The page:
Scientists from Skoltech (Russia), the National Institutes of Health (NIH; USA) and the Massachusetts Institute of Technology (MIT; USA) have discovered six new CRISPR-Cas subtypes. Their discoveries could lead the way to the development of innovative tools for genome editing and regulation. The results of the study – which was led by Skoltech Professor Konstantin Severinov, MIT Professor Feng Zhang and NIH Senior Investigator Eugene Koonin – were published in the prestigious scientific journal Nature Reviews Microbiology.
CRISPR-Cas technology is revolutionizing the field of genomics, allowing researchers to target specific regions of the genome and edit DNA at precise locations. CRISPR-Cas systems are used by prokaryotes to defend against invading viruses. Due to the evolutionary arms race between viruses and bacteria, an incredible diversity of СRISPR-Cas systems exists in nature.
In the new study, scientists performed a large-scale bioinformatical analysis and identified previously unknown types of CRISPR-Cas systems that may have a broad range of uses in the field of genome editing. For example, the newly discovered VI-B CRISPR-Cas system has novel proteins that may regulate its activity. The function of this predicted system has already been confirmed experimentally. Another discovery, the V-U system, contains comparatively small Cas proteins. This makes it highly attractive for genetic engineering purposes because it is relatively easy for bioengineers to work with small proteins and deliver them to various kinds of cells.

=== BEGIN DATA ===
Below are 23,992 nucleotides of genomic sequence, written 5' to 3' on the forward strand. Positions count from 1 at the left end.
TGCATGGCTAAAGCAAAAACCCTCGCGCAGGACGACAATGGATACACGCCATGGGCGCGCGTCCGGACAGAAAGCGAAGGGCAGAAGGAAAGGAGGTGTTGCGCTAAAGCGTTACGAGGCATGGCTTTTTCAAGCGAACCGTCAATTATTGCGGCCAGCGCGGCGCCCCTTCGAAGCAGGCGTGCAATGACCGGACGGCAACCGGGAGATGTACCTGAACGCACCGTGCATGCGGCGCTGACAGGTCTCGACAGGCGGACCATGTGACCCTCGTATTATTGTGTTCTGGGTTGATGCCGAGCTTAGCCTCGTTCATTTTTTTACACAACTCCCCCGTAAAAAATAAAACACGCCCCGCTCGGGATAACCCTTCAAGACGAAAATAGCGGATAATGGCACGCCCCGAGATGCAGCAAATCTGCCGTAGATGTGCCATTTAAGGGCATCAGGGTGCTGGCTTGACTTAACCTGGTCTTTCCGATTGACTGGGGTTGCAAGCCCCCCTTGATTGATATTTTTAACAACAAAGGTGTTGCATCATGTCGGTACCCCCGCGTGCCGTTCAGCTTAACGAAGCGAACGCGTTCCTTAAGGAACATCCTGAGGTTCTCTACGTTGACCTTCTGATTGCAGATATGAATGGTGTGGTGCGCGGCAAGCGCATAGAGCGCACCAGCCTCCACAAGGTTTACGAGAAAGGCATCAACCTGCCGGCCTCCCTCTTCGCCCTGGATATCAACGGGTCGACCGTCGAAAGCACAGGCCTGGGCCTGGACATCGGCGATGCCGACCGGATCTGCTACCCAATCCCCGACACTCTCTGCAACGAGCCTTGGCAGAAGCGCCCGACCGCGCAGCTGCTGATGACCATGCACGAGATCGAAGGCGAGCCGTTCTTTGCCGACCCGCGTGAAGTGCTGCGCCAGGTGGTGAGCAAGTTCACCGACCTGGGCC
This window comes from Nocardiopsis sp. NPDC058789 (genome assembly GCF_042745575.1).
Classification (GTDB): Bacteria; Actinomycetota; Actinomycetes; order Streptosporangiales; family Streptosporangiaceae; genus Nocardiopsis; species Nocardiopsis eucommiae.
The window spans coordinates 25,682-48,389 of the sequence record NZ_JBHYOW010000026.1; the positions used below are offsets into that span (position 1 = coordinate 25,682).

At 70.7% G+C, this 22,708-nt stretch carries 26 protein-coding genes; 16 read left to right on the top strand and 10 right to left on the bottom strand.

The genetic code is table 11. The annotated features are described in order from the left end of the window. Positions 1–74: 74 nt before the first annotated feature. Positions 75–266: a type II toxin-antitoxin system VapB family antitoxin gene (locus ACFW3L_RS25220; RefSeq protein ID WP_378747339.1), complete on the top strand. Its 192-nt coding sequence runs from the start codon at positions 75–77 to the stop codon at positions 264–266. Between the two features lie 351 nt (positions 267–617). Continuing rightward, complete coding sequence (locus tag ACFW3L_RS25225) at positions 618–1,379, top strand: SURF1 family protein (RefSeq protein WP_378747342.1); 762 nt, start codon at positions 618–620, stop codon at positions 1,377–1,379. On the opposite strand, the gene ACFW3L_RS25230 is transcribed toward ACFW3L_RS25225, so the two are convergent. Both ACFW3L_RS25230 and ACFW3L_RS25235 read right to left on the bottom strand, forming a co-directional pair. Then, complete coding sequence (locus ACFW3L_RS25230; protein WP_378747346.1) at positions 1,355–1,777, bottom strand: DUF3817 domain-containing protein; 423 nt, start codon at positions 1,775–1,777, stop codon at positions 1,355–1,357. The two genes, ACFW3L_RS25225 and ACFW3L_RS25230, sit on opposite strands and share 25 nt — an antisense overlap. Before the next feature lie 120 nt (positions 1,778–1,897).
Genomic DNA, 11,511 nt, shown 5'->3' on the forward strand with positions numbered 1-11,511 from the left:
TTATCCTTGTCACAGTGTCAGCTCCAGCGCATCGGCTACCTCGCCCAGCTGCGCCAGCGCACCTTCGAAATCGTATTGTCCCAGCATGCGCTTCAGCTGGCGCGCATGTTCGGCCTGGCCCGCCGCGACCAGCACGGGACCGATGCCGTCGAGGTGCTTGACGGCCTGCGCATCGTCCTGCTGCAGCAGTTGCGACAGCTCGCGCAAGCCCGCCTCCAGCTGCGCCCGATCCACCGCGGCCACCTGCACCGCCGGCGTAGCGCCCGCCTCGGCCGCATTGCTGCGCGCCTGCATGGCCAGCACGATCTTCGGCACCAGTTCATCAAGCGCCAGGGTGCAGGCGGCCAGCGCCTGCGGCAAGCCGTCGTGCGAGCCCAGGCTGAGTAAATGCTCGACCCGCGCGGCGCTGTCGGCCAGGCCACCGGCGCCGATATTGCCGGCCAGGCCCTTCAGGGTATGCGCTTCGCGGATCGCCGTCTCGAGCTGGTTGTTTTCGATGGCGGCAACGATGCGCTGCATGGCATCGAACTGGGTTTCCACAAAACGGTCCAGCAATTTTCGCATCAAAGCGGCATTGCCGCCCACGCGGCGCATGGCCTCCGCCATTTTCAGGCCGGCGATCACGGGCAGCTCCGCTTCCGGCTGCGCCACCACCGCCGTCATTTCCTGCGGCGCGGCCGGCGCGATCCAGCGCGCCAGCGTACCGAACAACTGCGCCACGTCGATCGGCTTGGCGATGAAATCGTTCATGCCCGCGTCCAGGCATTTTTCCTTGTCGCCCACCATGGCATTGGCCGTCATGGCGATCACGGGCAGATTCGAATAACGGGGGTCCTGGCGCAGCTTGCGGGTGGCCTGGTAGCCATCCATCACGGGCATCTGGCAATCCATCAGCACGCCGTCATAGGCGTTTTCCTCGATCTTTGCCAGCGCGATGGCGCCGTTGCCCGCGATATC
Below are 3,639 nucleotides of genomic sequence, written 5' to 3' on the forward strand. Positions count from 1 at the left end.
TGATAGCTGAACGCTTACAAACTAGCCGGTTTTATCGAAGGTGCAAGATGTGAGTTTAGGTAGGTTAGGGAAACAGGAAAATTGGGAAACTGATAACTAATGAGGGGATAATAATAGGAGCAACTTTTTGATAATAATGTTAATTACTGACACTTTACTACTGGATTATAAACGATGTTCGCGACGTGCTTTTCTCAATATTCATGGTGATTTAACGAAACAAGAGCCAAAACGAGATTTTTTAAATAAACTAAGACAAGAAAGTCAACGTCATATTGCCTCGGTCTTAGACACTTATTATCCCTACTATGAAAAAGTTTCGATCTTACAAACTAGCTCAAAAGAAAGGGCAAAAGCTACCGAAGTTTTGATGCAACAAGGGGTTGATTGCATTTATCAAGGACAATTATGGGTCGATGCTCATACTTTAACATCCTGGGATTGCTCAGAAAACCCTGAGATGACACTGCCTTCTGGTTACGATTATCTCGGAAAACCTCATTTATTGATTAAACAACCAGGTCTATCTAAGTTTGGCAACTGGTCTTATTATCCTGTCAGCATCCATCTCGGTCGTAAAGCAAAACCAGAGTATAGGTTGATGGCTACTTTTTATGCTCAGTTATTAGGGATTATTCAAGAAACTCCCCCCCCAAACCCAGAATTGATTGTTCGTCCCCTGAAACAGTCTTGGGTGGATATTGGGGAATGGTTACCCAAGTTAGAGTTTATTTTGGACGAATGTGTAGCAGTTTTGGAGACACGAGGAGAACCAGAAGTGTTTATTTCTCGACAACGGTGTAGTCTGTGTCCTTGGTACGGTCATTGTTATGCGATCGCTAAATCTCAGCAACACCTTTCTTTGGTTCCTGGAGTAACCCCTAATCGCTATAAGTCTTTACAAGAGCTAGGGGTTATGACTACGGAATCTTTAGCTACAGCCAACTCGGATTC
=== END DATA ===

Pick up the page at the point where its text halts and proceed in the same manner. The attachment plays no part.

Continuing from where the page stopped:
“This project was a follow-up to a study we previously published that was devoted to new unique CRISPR-Cas types,” said Sergey Shmakov, the study’s lead author and a PhD student at Skoltech. “For our new study, we performed an exhaustive, semi-automated search of genomic databases around hallmark components of CRISPR-Cas systems. This helped us find interesting, new systems. We found that some genes had unusual properties that shed a new light on previously discovered systems. Our work covered most of the genomic data that’s currently available, which gives us confidence that we now know all the major CRISPR-Cas players in prokaryotes.” For his achievements Shmakov was awarded both the NIH Director’s Award and the Skoltech Presidential Award in 2016.
The groups led by Professors Severinov, Koonin and Zhang are currently searching for new CRISPR-Cas systems and performing detailed studies of previously discovered systems. Their studies are supported by a NextGeneration research grant that provides funding for Skoltech and MIT joint research projects.
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